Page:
Leroy R. Grumman Cadet Squadron, NER-NY-153

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COSPAS-SARSAT Overview

 

COSPAS is an acronym for the Russian words "Cosmicheskaya Sistema Poiska Avariynyh Sudov", which translates to "Space System for the Search of Vessels in Distress".

 

SARSAT is an acronym for Search And Rescue Satellite-Aided Tracking.

 

The Search and Rescue Satellite (SARSAT) system uses NOAA satellites in low-earth and geostationary orbits to detect and locate aviators, mariners, and land-based users in distress. The satellites relay distress signals from emergency beacons to a network of ground stations and ultimately to the U.S. Mission Control Center (USMCC) in Suitland, Maryland. The USMCC processes the distress signal and alerts the appropriate search and rescue authorities to who is in distress and, more importantly, where they are located.

 

NOAA-SARSAT is a part of the international COSPAS-SARSAT Program to which 38 nations and two independent SAR organizations belong to.  The COSPAS-SARSAT system was made possible by Doppler processing. LUTs detecting non-geostationary satellites interpret the Doppler frequency shift heard by LEOSAR/MEOSAR satellites as they pass over a beacon transmitting at a fixed frequency. The interpretation determines both bearing and range. The range and bearing are measured from the rate of change of the heard frequency, which varies both according to the path of the satellite in space and the rotation of the earth. This triangulates the position of the beacon. A faster change in the doppler indicates that the beacon is closer to the satellite's ground track. If the beacon is moving toward or away from the satellite track due to the earth's rotation, it is on one side or other of the satellite.

 

The COSPAS-SARSAT system space segment consists of SAR signal processors (SARP) aboard:

 

  • 5 geosynchronous satellites called GEOSARs, and

  • 6 low-earth polar orbit satellites LEOSARs.

Technical Description

 

 

Low-Earth Orbiting Search And Rescue (LEOSAR) Satellites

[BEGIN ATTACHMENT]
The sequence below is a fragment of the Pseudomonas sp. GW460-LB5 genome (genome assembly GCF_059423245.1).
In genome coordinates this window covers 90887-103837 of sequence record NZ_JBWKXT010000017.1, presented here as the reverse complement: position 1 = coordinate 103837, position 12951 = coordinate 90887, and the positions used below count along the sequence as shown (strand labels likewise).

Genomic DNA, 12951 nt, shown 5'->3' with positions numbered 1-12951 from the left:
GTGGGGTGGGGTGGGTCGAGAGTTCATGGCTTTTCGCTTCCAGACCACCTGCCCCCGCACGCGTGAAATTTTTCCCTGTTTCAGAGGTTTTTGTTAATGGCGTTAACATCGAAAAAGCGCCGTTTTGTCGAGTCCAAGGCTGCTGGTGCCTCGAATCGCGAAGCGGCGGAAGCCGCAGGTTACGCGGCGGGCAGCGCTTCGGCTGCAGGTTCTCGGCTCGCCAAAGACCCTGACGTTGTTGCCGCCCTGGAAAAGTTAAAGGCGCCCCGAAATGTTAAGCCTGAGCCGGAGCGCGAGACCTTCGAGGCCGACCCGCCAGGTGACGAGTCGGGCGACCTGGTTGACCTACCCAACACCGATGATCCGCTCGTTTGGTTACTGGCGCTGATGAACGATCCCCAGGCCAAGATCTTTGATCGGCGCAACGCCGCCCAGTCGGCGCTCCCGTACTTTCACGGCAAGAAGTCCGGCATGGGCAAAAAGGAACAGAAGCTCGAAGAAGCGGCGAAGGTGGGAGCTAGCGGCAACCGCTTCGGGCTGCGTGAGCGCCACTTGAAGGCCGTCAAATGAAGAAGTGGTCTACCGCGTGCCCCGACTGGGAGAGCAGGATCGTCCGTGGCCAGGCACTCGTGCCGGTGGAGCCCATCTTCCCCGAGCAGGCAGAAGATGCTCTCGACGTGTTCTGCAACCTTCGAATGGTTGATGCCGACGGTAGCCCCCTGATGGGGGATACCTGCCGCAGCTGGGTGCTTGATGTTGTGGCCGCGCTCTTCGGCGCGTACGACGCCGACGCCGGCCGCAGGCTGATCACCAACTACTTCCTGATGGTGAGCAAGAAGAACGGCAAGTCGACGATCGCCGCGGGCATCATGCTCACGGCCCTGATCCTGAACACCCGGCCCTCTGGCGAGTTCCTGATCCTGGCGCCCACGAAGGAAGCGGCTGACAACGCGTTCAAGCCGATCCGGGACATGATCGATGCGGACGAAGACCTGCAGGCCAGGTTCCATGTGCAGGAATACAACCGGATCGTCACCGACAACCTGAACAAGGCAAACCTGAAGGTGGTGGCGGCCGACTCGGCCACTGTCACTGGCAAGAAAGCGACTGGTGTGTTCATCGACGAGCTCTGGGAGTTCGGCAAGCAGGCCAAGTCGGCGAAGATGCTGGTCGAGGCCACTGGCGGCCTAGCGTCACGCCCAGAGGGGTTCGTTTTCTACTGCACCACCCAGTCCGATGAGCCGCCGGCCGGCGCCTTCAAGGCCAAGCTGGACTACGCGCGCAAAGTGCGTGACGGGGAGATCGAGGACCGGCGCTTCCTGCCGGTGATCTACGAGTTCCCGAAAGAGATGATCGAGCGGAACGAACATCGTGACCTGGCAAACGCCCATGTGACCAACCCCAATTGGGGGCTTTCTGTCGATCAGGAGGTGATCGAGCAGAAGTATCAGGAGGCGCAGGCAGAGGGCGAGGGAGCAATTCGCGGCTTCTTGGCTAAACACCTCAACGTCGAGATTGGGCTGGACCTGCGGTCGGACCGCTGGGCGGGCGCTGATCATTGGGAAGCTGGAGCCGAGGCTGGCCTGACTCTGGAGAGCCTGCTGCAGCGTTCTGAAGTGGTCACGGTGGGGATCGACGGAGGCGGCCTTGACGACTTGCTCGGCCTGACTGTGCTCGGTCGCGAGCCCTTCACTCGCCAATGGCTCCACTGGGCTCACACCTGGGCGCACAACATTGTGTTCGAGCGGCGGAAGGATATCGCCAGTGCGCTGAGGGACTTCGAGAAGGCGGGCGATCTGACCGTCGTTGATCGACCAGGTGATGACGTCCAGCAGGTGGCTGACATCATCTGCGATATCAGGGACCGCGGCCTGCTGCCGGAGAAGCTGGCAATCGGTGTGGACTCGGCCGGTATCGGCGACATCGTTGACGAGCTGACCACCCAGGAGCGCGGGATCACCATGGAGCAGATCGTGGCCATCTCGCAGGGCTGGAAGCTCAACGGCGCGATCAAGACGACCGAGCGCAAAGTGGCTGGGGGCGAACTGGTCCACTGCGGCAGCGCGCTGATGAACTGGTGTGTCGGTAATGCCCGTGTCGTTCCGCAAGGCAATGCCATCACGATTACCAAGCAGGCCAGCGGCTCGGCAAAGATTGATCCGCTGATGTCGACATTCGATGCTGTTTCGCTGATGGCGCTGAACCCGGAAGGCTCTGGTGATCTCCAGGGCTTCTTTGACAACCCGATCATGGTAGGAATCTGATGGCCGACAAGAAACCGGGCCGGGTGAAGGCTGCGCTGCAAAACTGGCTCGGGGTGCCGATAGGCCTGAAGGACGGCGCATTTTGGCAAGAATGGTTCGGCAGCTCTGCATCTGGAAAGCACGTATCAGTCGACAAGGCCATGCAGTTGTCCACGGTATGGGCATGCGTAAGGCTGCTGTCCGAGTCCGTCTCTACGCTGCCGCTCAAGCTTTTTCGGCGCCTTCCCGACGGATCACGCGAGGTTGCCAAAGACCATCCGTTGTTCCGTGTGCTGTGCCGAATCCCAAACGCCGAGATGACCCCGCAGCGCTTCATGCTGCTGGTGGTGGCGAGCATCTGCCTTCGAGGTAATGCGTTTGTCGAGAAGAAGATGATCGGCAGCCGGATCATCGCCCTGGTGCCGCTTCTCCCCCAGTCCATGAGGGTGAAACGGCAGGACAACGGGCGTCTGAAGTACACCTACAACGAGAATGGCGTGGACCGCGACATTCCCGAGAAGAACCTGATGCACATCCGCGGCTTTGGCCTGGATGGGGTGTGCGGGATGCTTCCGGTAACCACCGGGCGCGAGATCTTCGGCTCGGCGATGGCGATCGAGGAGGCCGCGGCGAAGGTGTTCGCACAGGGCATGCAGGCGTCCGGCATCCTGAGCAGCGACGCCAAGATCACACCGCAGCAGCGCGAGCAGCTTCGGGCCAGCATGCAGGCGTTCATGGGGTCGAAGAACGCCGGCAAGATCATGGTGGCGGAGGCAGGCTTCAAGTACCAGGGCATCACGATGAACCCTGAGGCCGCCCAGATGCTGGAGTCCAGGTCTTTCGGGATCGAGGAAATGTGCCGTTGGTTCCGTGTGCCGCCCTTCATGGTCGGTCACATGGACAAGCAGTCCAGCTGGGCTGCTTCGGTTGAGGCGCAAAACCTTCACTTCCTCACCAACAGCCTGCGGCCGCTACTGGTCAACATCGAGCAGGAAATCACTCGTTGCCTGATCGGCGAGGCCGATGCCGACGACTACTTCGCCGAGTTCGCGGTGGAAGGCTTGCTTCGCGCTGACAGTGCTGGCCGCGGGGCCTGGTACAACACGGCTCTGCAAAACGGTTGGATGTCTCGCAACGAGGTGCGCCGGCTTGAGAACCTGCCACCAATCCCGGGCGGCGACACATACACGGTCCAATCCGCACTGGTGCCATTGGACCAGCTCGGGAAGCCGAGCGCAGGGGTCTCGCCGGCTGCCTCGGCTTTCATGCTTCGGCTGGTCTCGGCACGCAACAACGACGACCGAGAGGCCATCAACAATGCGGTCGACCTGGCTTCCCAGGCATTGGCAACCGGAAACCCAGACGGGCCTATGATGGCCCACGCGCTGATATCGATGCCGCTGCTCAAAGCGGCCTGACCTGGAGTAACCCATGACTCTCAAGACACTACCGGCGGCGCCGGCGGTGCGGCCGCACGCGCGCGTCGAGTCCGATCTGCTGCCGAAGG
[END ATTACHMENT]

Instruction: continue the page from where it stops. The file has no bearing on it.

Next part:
The keystone to the Cospas-Sarsat System are the low-earth orbiting (LEO) satellites from which the system takes its name. These satellites provide the ability to detect and locate 406 MHz alerts worldwide and 121.5 MHz alerts for about sixty percent of the world.

 

SARSAT is an instrument package flown aboard the NOAA series of environmental satellites operated by NOAA's National Environmental Satellite, Data and Information Service (NESDIS). These satellites orbit at an altitude of 528 miles and complete an orbit every 100 minutes. Their orbits are inclined 99 degrees from the equator. Typically, each satellite monitors the earth for various weather and climate data.  Yet, each satellite also carries a Search and Rescue Repeater (SARR) that receives and retransmits 121.5 MHz, 243 MHz, and 406 MHz signals anytime the satellite is in view of a ground station. Also carried is a Search and Rescue Processor (SARP) that receives 406 MHz transmissions, provides measurements of the frequency and time, and then retransmits this data in real-time and stores it aboard for later transmission. The satellite also stores each 406 MHz signal it receives and continuously downloads this data for up to 48 hours ensuring ground stations around the world receive it.  That is, if the satellite was not in view of a ground station when it received a beacon signal, the next ground station that sees that satellite views will receive the data. This provides global coverage for 406 MHz distress signals. The SARR is provided by the Canadian Department of National Defence and the SARP is provided by the French Center National D'Etudes Spatiales (CNES).